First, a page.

FASA teamed up with CAST to put on a smashing live production of the legendary 1975 film.
Stilted dialogue, heavy makeup, fishnets, cheap wigs, sequences, musical numbers that just grasp the right keys, and dialogue so stiff it might crumble if you take it too seriously—nearly 50 years after its original release, the musical comedy tribute to science fiction films of the 30s and B movies from the late 40s to early 70s, The Rocky Horror Picture Show returns to Concordia for another year.
To celebrate the excellent shadow performance of The Rocky Horror Picture Show from Fine Arts Student Alliance (FASA) x Concordia Association of Student in Theatre (CAST) on Oct. 27, we will journey into a brief history of the film and how it became a cult classic to screen and perform every year on Halloween. Indeed, not despite, but rather because of the glorious gender-bending oddities of this film, Rocky Horror is a cultural powerhouse.
Originally titled They Came from Denton High, Richard O’Brien began work on a busy script to keep himself occupied between gigs. Something of an homage to his childhood of science fiction, rock and roll, B movies, and struggles with sexual identity, O’Brien eventually shared the script with theatre director Jim Sharman who saw the play’s potential and reserved a space in London’s Royal Court Theatre for O’Brien to bring the show to life. The original runtime was a mere 40 minutes, but the cast was more concerned with fun than phenomenal success.
The Rocky Horror Picture Show originally premiered in a small 60-seat venue, but quickly moved onto larger venues in London. The musical comedy horror caught the attention of Ode Records owner Lou Adler, who, charmed by the unique and campy heart of the performance, decided to purchase the U.S. theatrical rights to the show. He and film producer Michael White loved the musical so much that they wanted it adapted for the silver screen. 20th Century Fox did not share this faith, and gave the project a small budget of $1.6 million and six weeks to film.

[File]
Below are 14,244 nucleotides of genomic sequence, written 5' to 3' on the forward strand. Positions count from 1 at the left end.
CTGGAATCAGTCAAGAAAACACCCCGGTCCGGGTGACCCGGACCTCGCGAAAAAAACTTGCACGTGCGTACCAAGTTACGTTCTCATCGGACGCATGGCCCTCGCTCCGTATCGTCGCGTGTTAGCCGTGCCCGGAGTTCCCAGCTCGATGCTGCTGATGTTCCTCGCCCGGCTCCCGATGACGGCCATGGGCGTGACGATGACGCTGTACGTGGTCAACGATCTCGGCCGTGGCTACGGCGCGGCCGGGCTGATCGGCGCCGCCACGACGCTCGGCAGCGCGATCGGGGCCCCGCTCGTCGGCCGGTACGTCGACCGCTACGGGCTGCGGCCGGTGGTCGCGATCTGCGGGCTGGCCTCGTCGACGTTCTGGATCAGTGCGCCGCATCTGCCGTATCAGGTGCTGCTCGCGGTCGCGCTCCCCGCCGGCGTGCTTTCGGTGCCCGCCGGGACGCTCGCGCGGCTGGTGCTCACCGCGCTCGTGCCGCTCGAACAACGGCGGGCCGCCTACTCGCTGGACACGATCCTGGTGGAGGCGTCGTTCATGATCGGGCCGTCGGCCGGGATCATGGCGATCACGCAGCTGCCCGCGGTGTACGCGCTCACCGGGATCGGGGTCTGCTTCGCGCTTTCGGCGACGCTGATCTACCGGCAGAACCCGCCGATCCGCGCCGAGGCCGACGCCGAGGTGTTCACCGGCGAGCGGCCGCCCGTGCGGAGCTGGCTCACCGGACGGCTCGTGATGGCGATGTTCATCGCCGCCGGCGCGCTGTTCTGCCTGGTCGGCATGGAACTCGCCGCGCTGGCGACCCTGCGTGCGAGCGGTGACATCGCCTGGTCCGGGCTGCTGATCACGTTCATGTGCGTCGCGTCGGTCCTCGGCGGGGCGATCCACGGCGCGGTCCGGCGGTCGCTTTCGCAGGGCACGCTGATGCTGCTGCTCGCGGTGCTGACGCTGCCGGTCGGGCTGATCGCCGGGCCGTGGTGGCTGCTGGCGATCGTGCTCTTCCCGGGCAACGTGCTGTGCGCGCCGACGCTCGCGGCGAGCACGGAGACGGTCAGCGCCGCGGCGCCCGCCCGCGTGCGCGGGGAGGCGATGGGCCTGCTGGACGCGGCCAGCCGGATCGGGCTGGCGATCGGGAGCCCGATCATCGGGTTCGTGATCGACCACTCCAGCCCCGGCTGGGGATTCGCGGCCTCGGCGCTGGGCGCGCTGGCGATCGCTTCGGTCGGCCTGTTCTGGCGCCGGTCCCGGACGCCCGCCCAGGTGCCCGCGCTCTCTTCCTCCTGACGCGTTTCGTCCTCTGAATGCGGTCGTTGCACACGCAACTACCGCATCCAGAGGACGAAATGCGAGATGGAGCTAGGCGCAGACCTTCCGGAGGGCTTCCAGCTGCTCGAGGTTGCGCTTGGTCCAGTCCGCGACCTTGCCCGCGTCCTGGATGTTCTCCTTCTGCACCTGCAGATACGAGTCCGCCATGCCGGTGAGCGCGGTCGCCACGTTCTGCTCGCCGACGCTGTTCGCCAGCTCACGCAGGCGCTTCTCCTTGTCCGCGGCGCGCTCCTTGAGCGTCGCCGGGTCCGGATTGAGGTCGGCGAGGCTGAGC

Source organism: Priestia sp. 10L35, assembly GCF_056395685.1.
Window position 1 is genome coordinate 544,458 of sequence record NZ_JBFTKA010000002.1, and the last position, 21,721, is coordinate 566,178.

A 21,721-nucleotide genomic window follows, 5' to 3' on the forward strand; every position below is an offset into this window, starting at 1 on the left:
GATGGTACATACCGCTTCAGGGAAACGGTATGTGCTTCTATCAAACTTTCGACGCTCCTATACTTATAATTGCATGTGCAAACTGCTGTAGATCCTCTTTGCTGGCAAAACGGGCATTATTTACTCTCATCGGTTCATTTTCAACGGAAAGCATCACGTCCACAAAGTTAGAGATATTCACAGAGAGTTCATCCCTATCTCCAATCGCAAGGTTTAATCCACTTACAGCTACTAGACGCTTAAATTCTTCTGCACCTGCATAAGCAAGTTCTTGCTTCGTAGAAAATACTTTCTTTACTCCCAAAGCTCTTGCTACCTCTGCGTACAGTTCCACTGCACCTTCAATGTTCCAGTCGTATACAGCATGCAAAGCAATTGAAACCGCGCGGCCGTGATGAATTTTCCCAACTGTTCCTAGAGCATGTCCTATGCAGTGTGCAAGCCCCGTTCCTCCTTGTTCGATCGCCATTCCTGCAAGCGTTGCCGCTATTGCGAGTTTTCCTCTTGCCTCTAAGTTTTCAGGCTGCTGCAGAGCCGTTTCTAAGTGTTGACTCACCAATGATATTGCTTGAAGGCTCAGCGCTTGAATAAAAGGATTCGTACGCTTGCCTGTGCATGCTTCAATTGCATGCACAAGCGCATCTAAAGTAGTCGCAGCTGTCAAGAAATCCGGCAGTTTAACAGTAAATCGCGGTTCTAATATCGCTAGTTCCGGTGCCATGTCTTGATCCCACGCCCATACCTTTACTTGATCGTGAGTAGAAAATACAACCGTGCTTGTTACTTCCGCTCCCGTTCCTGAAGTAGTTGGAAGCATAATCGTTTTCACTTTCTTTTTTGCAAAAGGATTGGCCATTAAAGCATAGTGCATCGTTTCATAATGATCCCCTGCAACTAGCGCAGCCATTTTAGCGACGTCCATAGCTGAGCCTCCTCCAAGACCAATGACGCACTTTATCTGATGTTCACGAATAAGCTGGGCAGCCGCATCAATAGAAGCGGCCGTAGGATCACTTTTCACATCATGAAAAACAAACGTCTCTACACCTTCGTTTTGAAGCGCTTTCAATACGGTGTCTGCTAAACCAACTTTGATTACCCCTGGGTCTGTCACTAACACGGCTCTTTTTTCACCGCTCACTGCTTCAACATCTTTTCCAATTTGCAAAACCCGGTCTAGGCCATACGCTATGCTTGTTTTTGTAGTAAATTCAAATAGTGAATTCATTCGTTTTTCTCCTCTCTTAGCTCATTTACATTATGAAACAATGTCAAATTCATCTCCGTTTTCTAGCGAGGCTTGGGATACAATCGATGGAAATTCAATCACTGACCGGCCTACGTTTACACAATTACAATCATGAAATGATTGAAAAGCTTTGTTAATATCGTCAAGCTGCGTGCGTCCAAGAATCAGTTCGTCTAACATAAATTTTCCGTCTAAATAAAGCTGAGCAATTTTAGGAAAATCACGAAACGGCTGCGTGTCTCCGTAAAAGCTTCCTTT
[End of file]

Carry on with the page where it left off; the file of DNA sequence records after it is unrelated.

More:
The film was finished without much oversight from the studio, and premiered at the UA Westwood Theatre in L.A in September 1975. The studio claimed that many of the people attending the sold-out shows were repeat offenders, but other test screenings received poor reviews from critics and general audiences. The national release was quickly cancelled, but the film continued screening at the Waverly Theatre (now called the IFC Center), an arthouse theatre specializing in midnight shows to salvage some money.
From here, The Rocky Horror Picture Show screenings became, and continue to be, something of a festival. Adoring fans return screening after screening, year after year, making friends with other loyal fans of the mesmerizing dialogue and cues. This has led to the creation of a community who gathered around this film to celebrate and lovingly mock its quirks. Eventually, this has also evolved into playful heckling—for which the film is perhaps best known—as fans shout at the screen to mock the film, dialogue, and characters.
The heckling tradition began with Louis Fariz yelling “Buy an umbrella you cheap bitch” to Janet, played by Susan Saradon, as she held a newspaper over her head as a shield from the rain. This became a culture of quick quips and other funny remarks intended to get a laugh out of the audience. Next, fans began dressing up like the film’s characters and eventually shadow-acting the film underneath the stage. Word quickly spread about the spectacle of The Rocky Horror Picture Show and midnight screenings popped up across the United States and into other countries, as many were interested to experience the antics and freedom of a film, experience, and community that centres personal expression and provides an opportunity to explore a new side of your gender and sexuality.
The Rocky Horror Picture Show creates a space to challenge social norms, to explore gender and sexual identities, and to find a community who accepts you regardless of the shade of cheap red lipstick kissing your lips. The film is the ritual, the film is the community. The film was put on wonderfully by FASA and CAST, and I recommend you catch it next year.